A brief lesson on the value of winning and losing
I have two sons. I coached both in Little League baseball. Each new season, I would write a letter to the parents of my team. In the email, I communicated my intentions as a coach: to teach their kids how to play the game, win fairly and learn from their losses. I wasn’t interested in any parent negativity or micromanaging.
One day, I got a message from our local Little League leader telling coaches that we wouldn’t be keeping score anymore. “We're not going to have winners or losers,” they said.
I was floored. Never in my life had I known of a sport without winners or losers. Those who play sports know that the distinction between winning and losing is a crucial component of competition and a great opportunity to practice dealing with the inevitabilities of life.
During games, the kids would often come into the dugout asking, “Coach, what’s the score? Are we winning or losing?” If they heard we were winning, it would immediately encourage them and enhance their performance with a jolt of confidence. If they heard we were losing, it was a critical opportunity for me and the other coaches to encourage them and help them navigate the disappointing reality. It also gave us the opportunity to discuss player strategy, reinforce lessons from practice, and implement good attitudes.
Now when kids came in the dugout, I figured I’d have to say either, “Guys, we’re tied.” Or worse, we’re not keeping score to which I knew a few smart athletes would lose any and all desire to continue, “What are we playing for anyway?”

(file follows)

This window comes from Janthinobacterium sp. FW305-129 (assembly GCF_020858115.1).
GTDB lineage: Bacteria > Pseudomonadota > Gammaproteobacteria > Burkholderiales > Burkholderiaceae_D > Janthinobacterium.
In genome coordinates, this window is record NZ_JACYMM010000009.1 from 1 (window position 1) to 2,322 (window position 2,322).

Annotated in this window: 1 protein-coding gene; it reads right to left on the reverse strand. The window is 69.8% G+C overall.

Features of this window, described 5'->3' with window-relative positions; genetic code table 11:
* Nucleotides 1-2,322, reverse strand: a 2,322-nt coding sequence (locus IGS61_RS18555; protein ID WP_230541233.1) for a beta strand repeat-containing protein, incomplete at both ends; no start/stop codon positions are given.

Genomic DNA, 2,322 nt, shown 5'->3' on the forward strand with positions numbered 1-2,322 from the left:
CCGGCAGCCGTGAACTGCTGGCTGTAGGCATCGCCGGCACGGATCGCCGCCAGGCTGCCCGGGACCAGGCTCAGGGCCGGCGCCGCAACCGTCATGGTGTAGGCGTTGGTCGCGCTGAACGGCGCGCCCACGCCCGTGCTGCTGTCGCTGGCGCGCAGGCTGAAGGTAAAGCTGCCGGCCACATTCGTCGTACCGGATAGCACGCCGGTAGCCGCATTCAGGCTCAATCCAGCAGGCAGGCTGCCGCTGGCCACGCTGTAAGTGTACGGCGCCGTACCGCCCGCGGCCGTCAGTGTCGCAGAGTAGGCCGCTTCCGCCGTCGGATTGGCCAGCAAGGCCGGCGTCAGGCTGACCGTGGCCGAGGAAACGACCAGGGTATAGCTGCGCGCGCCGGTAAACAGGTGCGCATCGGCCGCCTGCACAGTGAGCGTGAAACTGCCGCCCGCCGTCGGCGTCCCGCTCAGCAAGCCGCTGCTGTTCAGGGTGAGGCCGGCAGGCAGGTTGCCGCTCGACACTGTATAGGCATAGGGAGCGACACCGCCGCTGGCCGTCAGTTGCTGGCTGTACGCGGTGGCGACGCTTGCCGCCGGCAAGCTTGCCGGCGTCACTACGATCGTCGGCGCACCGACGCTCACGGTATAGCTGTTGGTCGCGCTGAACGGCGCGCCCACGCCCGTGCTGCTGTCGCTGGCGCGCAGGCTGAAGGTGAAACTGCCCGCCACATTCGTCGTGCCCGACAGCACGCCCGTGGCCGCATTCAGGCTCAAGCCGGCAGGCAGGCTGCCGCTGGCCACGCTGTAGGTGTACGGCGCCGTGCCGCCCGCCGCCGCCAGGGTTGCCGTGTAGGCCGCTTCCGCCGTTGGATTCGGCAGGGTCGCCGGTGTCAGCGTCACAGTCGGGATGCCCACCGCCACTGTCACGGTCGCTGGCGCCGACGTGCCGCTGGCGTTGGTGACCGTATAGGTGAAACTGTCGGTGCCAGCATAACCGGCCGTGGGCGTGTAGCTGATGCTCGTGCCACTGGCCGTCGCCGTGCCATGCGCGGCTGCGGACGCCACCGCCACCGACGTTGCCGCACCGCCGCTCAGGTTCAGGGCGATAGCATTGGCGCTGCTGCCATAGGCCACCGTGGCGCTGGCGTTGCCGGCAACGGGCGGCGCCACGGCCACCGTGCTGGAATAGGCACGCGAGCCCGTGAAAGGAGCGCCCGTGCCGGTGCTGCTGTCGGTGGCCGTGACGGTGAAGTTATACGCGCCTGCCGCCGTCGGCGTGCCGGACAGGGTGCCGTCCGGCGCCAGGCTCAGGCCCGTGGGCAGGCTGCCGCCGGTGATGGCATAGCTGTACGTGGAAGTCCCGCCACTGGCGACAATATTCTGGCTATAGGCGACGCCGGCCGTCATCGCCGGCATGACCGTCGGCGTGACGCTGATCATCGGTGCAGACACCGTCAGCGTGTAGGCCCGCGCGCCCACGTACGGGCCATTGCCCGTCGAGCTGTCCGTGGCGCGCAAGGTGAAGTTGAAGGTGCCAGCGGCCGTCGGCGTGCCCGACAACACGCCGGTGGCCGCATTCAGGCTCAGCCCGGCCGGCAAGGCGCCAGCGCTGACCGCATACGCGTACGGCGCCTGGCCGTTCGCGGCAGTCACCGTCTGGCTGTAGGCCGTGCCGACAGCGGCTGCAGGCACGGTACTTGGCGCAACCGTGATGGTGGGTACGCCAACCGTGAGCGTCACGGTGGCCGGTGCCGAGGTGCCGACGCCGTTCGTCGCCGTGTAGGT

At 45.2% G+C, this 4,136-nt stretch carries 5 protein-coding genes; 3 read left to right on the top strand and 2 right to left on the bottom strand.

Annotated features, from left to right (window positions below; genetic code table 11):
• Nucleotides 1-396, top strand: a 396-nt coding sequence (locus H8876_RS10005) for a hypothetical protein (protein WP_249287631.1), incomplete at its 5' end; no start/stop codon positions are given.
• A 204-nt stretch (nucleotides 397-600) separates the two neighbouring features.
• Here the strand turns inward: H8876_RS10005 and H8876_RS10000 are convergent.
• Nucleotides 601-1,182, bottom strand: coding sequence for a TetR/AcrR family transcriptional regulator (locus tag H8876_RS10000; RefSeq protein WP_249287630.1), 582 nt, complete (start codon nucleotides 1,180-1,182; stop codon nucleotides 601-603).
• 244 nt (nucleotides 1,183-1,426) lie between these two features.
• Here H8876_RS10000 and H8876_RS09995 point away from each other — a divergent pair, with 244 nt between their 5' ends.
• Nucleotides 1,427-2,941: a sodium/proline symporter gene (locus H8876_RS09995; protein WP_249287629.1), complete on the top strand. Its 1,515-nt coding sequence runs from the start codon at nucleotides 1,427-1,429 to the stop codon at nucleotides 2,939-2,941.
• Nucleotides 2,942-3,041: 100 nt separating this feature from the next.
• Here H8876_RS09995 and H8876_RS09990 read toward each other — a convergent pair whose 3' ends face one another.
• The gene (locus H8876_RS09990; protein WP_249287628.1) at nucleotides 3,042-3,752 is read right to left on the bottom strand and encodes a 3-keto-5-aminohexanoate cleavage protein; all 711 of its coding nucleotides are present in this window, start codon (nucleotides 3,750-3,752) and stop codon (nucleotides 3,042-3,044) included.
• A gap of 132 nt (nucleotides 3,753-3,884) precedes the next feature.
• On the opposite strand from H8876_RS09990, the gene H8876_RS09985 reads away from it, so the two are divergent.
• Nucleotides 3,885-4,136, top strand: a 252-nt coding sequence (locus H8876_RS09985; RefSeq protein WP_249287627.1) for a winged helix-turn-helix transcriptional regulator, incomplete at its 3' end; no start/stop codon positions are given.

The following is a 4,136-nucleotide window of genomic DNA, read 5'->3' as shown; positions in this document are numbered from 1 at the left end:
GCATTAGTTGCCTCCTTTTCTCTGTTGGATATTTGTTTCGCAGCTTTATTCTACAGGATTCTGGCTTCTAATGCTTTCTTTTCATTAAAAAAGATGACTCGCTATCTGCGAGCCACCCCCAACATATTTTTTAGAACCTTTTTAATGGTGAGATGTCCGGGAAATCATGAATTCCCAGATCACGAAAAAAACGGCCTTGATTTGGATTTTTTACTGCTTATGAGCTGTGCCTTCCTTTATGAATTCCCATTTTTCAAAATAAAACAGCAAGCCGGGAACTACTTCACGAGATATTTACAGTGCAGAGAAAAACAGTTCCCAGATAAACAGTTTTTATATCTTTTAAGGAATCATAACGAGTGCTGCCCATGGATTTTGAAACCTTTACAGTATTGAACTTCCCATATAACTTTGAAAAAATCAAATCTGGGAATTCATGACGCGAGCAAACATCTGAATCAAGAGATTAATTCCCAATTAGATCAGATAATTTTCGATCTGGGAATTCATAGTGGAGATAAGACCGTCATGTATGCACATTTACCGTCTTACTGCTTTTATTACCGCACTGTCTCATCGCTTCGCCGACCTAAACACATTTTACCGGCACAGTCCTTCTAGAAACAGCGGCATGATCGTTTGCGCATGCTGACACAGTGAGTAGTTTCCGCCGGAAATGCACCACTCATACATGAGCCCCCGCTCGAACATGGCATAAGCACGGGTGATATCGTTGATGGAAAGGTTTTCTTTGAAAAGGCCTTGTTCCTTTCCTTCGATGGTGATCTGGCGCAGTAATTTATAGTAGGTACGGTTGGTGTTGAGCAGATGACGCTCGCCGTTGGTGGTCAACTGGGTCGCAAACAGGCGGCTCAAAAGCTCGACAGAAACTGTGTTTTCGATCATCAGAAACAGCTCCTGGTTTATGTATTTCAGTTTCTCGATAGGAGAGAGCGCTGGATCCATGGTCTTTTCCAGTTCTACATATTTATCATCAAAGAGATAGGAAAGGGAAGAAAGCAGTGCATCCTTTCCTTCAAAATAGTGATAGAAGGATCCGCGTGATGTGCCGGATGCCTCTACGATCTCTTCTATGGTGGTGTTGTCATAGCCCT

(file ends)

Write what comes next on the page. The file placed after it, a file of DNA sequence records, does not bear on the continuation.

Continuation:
Truth be told, I couldn’t do it. I would tell them the truth. Losing is part of life. There’s often a winner and there's a loser, at least in games. It’s a nice thought that everyone could always be a winner, but let’s be honest, it’s not reality. And teaching those boys anything contradictory to reality would be doing them a disservice. Instead, my hope was to show them how to lose well, and to use that loss as a means of greater future gains.
The losses that have happened in my life, which have been considerable, has made me into a better man. They have helped me want to win more and achieve more and accomplish more and be all that God crafted me to be. I couldn’t do that if I did not experience loss or failure. And I’m sure I will encounter more losses ahead of me.
But in order to win well, we need to lose sometimes. At times we need to fail, and when we do we need to get back up, and learn from those failures, those mistakes, and those losses so that we can experience victory.